According to government figures, India now has more women than men for the first time in history, as well as a declining birthrate in the world’s second-most populated country.
In India, parents have always preferred males over daughters, who are generally seen as troublesome and expensive due to the custom of wedding dowries.
Although sex-selective abortions are illegal, the practice continues, and national population data routinely shows one of the highest male-to-female ratios in the world.
After two years of research, the latest National Family and Health Survey, issued on Wednesday by the health ministry, found 1,020 women every 1,000 males.
This is the first time that any substantial government population survey in India, dating back to the first national census in 1876, has revealed that women outnumber males.
The figures show that India is no longer a country of “missing women,” a term used by Nobel Laureate economist Amartya Sen in a 1990 essay published in the New York Review of Books. In India at the time, there were 927 women for every 1,000 men. The ratio was 1000:1000 in NFHS-3, which was conducted in 2005-06; it was 991:1000 in NFHS-4, which was conducted in 2015-16. The sex ratio is skewed in favor of women for the first time in either NFHS or Census.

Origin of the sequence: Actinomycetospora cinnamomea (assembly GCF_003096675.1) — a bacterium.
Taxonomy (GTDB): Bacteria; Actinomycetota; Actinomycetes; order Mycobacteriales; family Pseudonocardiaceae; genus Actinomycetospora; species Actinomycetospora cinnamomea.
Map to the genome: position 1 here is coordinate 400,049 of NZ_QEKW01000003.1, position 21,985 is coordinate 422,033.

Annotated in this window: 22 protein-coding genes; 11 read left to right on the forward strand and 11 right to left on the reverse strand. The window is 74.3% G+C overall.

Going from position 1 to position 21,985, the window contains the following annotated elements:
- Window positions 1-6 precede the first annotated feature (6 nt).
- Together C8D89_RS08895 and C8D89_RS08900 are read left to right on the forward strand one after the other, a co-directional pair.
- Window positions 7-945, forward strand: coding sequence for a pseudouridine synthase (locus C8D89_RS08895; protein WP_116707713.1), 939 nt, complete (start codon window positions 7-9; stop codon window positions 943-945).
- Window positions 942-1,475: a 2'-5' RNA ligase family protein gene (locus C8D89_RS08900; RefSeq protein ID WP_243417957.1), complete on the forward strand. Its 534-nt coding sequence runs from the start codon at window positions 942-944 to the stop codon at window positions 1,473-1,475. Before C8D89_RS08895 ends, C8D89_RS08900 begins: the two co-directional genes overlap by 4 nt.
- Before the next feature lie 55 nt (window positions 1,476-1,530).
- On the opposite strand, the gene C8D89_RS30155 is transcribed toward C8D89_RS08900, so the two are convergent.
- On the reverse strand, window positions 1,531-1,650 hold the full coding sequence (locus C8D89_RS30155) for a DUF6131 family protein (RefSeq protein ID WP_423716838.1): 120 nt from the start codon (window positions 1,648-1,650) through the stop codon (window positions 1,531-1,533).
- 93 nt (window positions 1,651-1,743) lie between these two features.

“The improved sex ratio and sex ratio at birth is also a significant achievement; even though the real picture will emerge from the census, we can say for now looking at the results that our measures for women empowerment have steered us in the right direction,” said Vikas Sheel, additional secretary, Union ministry of health and family welfare and mission director, National Health Mission.
To be sure, the gender ratio at birth for children born in the last five years is still 929, implying that son-preference, in its numerous macabre aspects, persists, but the sex ratio is a major milestone achieved as a result of policies aimed at curbing once-rampant sex selection practices and female infanticide, as well as the fact that women in India live longer than men.